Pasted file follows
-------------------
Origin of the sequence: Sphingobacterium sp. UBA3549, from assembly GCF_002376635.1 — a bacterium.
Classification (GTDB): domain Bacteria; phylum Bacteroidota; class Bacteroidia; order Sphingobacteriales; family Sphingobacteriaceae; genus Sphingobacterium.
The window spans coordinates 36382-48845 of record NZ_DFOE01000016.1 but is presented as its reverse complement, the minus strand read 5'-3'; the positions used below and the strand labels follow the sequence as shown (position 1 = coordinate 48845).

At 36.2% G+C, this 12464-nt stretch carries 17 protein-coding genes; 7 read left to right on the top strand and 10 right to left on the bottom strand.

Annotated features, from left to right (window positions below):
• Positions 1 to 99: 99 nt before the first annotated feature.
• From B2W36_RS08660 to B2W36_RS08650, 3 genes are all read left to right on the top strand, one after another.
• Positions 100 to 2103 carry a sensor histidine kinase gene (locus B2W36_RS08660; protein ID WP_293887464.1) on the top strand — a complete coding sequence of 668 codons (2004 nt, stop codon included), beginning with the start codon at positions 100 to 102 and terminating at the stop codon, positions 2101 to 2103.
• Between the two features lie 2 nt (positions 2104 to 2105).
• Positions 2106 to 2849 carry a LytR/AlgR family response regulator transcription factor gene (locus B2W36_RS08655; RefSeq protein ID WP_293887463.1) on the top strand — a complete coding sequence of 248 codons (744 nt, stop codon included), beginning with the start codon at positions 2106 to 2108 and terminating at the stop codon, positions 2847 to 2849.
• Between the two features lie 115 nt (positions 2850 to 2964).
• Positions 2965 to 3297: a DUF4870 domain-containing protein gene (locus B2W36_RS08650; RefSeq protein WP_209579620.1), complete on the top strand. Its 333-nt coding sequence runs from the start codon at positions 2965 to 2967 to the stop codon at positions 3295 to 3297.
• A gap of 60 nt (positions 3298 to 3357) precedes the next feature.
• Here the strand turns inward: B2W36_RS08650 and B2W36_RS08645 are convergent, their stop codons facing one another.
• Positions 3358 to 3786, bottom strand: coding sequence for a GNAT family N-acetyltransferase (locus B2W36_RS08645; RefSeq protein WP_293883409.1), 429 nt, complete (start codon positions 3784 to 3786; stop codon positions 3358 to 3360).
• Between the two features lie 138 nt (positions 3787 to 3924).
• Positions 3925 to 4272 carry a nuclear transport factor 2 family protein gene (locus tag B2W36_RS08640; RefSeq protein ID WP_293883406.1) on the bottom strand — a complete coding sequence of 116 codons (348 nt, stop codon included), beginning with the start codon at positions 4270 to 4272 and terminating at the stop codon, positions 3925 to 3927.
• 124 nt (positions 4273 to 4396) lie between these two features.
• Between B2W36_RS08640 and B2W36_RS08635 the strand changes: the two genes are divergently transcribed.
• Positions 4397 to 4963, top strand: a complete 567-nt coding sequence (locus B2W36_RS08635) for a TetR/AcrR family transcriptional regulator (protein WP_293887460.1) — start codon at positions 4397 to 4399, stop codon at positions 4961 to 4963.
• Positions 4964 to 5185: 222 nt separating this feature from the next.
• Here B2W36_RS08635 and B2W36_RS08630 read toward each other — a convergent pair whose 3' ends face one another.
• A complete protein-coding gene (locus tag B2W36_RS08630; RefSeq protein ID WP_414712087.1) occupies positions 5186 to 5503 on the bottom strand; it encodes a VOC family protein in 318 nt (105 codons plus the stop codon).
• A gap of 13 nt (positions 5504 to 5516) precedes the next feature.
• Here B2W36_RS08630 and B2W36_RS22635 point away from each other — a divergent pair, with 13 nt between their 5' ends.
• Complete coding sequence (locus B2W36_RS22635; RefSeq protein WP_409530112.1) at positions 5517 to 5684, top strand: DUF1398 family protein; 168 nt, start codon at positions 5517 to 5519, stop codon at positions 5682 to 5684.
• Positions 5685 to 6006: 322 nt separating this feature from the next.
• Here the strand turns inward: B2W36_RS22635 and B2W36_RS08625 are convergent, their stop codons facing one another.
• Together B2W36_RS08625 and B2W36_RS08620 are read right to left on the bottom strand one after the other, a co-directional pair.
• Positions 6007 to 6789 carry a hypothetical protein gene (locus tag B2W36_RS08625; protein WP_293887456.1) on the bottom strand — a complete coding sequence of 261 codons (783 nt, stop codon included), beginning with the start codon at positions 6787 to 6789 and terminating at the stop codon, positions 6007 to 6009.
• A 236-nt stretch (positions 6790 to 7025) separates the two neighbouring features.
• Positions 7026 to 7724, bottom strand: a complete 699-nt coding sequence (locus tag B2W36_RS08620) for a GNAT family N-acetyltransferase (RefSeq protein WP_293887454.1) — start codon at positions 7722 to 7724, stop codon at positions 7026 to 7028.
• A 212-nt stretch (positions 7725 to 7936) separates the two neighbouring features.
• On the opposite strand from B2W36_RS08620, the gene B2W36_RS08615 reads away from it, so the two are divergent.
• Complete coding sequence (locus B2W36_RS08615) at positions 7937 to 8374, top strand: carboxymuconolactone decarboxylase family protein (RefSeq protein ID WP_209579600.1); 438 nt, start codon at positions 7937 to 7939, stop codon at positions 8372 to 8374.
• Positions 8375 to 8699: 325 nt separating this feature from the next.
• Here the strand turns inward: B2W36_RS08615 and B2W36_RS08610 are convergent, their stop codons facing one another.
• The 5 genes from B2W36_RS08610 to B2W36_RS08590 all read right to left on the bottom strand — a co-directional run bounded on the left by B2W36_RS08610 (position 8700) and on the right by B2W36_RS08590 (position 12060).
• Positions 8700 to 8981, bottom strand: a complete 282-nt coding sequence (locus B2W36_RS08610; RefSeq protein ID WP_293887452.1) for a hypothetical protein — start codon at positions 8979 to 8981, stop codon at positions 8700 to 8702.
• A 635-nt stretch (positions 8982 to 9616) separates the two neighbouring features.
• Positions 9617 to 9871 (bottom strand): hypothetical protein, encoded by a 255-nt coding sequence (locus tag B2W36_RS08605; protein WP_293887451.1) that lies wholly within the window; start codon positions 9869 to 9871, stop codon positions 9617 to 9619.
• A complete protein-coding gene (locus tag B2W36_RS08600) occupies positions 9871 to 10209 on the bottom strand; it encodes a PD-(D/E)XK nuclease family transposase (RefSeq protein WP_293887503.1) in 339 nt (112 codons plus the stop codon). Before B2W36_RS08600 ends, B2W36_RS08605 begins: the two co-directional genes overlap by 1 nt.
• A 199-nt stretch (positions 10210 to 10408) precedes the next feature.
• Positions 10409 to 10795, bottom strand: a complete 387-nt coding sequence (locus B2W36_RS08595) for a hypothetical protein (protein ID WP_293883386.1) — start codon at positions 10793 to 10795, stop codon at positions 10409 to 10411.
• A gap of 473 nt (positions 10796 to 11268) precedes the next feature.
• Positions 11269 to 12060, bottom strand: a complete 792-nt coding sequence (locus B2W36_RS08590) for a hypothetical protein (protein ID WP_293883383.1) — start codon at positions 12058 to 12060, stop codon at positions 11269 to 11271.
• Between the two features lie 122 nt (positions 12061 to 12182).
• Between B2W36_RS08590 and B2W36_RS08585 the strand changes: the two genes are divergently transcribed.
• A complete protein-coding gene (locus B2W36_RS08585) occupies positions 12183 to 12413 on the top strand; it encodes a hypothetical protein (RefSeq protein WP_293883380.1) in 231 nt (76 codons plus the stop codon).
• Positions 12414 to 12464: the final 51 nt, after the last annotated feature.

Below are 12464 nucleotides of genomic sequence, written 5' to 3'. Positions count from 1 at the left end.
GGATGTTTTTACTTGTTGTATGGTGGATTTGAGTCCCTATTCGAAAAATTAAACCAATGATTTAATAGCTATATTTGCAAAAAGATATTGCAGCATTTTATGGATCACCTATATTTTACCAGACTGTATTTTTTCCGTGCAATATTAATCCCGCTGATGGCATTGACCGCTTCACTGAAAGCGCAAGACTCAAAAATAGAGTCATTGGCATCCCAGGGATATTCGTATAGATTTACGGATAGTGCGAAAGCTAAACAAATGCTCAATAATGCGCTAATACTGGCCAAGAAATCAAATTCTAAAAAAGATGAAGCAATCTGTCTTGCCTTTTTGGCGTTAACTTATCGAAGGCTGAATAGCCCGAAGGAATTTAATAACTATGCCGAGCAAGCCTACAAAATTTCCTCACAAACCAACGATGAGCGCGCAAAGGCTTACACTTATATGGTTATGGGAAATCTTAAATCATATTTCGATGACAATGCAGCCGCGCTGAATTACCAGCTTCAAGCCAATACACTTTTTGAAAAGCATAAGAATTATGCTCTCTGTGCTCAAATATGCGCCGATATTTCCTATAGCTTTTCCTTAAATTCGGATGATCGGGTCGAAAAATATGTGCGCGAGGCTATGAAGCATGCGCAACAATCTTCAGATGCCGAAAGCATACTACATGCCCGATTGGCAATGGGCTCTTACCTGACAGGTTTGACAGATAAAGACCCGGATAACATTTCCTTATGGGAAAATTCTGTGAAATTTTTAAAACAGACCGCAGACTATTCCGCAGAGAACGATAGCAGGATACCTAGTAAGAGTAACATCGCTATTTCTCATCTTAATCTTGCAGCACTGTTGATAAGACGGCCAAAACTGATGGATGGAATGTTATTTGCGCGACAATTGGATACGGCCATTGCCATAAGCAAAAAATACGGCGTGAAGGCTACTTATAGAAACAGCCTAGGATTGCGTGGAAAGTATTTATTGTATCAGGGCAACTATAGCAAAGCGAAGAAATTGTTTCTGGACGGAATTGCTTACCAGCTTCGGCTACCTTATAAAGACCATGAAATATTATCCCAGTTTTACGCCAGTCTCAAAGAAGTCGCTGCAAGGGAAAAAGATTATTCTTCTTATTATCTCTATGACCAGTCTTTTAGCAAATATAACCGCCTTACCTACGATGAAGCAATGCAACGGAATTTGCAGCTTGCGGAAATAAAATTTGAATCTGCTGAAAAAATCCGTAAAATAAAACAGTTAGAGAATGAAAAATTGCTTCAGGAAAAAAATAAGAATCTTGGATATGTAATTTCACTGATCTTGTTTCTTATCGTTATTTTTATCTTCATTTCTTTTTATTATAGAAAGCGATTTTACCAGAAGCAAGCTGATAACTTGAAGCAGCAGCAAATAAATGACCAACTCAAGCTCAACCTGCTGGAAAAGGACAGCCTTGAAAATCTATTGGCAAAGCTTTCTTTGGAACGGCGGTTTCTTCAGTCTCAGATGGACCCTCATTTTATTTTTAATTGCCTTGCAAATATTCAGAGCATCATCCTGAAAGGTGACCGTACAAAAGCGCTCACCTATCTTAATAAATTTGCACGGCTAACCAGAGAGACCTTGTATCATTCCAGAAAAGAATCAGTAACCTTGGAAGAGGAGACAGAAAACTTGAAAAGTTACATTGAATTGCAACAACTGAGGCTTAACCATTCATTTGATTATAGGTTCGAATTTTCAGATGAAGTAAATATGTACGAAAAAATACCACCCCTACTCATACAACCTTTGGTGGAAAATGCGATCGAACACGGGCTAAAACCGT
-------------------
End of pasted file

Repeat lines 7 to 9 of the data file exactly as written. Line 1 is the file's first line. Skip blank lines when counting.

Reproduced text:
• From B2W36_RS08660 to B2W36_RS08650, 3 genes are all read left to right on the top strand, one after another.
• Positions 100 to 2103 carry a sensor histidine kinase gene (locus B2W36_RS08660; protein ID WP_293887464.1) on the top strand — a complete coding sequence of 668 codons (2004 nt, stop codon included), beginning with the start codon at positions 100 to 102 and terminating at the stop codon, positions 2101 to 2103.
• Between the two features lie 2 nt (positions 2104 to 2105).